Recently, the neoliberal attempt to dismantle the european welfare state has led to a discussion of a radical reorganization of the universities in Germany and Austria. The mythical principle of the „freier Hochschulzugang“, the free access to the university had been attacked by liberals and conservatives. It was accused of not being efficient, because after 30 years there is still a very low percentage of students from lower social classes attending university lessons. So why bother abolishing this principle, since it has never worked?Fees for attending the university are being introduced, and the whole system is being restructured under the neoliberal agenda of „competition“. Students are now seen as customers of the universities, which are competing for the best students. But the students themselves are seen as competitors against all others as well, because they have to try to accede to the best universities (like in the fairy tale „The rabbit and the hedgehog“). The latest fashion concerning this process of restructuring is the differentiation of several “classes” of universities. Since it has been proved that not all people have the need (or was it the right?) to study, it is only natural that inside the field of university there should be a further distinction. There should be, “like in the United States”, Universities of Excellence! For the best, only the best, or as we use to put it: Who pays, commands. In a recent article on “Work Theory”, published in the Journal Critical Inquiry (31, 2, 2004/5), V. B. Leitch shows up the “other side” of the introduction of competition in the academic field: 50 % of the lessons held at the universities are done by stuff in precarious working conditions, while up to 40 % of the employed at the university do not have anything to do with teaching or research work, but with marketing and the purchase of possible sponsors (so much for the emperor's new clothes). Excellent! Shouldn't we go for that? As I said, I am fond of institutions. Since the existing ones constantly lose their ability to redistribute “social capital”, the worst thing to do would be if we desperately try to compensate this lack by accumulating more and more “cultural capital”. We are competitors only as long as we do not develop our forms of social faculty ... as long as we don't organize our needs.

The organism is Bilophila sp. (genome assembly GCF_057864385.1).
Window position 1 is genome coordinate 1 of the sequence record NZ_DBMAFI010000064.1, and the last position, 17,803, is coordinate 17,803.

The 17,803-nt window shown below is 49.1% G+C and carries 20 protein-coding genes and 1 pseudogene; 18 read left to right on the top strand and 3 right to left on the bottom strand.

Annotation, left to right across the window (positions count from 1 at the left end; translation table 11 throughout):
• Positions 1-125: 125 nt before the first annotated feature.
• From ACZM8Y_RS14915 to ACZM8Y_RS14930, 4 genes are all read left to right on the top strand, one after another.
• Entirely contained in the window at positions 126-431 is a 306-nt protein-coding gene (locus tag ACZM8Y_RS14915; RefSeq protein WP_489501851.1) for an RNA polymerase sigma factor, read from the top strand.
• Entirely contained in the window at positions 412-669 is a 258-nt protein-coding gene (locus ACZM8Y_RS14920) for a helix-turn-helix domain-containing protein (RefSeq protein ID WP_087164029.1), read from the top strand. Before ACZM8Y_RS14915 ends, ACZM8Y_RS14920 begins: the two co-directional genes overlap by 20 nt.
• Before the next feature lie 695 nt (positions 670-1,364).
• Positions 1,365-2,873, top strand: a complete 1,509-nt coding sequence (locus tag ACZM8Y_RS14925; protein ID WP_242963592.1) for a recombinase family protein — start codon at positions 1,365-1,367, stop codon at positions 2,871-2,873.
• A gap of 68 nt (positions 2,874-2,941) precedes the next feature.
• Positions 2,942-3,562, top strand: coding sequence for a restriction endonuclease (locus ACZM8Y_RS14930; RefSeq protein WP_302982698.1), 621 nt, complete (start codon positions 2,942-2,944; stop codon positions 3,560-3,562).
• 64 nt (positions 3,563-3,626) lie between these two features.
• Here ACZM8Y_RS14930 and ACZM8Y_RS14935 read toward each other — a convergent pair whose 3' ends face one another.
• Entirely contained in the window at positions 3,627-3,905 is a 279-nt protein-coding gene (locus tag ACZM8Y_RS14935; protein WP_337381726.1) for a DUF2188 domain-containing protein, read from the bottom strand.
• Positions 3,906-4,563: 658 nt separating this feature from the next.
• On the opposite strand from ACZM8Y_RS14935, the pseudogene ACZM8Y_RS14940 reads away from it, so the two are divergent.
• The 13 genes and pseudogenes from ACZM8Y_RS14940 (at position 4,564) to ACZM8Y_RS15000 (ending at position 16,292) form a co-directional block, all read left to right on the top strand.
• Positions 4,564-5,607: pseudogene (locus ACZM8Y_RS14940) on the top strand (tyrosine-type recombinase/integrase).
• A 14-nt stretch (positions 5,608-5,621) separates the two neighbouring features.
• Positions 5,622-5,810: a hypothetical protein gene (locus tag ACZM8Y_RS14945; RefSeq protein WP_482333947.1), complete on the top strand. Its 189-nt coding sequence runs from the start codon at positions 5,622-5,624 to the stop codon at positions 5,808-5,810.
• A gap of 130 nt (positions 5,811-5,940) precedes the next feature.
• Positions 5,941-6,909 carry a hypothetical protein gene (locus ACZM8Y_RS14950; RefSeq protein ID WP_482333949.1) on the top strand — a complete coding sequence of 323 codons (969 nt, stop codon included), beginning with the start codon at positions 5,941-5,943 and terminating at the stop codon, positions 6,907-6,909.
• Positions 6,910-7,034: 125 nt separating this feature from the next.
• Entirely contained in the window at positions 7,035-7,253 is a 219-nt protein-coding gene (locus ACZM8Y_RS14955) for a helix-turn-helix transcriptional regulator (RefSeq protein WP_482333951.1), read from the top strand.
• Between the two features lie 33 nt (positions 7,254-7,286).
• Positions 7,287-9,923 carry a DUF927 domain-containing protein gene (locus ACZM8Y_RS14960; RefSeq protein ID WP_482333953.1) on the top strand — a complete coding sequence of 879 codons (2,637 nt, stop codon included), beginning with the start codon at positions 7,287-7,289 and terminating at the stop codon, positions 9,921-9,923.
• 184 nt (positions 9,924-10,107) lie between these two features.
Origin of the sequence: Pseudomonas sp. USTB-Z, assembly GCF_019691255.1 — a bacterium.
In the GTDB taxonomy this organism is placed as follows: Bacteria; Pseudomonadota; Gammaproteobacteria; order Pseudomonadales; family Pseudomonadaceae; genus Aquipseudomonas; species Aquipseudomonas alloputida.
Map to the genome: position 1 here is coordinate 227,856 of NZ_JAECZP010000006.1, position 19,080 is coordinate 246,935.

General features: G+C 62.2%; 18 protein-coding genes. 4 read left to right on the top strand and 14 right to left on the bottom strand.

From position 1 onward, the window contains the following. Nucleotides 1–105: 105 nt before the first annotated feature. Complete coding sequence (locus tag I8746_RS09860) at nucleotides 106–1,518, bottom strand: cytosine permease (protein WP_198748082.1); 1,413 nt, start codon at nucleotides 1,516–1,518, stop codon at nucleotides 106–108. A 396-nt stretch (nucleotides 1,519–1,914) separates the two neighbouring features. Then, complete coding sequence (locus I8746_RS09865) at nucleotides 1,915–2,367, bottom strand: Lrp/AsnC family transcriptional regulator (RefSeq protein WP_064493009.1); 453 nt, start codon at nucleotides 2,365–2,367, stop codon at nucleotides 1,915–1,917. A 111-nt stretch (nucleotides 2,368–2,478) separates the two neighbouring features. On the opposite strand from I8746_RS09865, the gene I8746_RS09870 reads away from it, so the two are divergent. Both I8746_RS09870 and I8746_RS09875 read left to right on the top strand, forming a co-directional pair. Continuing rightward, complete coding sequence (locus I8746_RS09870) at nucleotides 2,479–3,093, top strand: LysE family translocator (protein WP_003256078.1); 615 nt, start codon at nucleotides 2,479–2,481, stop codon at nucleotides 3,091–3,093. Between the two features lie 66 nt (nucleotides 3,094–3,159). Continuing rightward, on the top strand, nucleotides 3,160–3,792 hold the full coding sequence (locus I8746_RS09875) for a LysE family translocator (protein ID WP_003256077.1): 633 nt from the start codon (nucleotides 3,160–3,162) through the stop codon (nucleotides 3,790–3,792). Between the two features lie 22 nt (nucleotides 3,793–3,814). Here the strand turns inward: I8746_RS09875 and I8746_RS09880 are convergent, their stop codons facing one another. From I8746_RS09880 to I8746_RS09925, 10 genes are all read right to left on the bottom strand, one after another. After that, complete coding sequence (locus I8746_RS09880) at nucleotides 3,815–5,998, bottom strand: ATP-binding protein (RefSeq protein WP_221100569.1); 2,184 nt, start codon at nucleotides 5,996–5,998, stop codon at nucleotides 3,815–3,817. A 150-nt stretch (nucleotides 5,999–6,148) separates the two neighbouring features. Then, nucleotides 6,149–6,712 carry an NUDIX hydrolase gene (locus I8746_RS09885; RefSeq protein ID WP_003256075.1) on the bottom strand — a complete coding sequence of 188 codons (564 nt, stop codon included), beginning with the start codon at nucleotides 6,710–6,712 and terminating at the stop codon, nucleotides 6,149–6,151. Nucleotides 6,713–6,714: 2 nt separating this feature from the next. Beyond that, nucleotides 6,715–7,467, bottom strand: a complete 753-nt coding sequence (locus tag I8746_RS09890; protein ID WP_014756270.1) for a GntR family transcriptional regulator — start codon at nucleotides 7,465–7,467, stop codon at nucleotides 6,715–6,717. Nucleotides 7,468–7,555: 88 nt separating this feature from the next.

For that, I now announce the foundation of a minimal institution. I shall call it “Akademie der brotlosen Künste” (Academy of Breadless Arts. “Brotlose Kunst” is a german expression for professions that are not likely to provide you a good job [philosophy, humanities, arts, music, ...]. For that, they are considered “interesting” (i. e. Arts), but “useless”). It should deal with concrete needs having to do with knowledge in a very broad sense; if anyone is trying to write his or her thesis and for reasons of work has got no time to attend to university seminars (with stuff that is not able to give any useful feedback), just join in. Writing (in all forms), talking in public (which is a big problem for the author of this article), discussing, preparing exams, exchanging experiences in precarious forms of working, educating children, doing projects in performing arts, whatever you want to tackle, just come and tell! Subscription is opened, everyone will be admitted, provided that you have a concrete need. If you keep in touch with me, I will confer you the title of MBA, Master of Breadless Arts; I'm serious!
Write to:

Klaus Neundlinger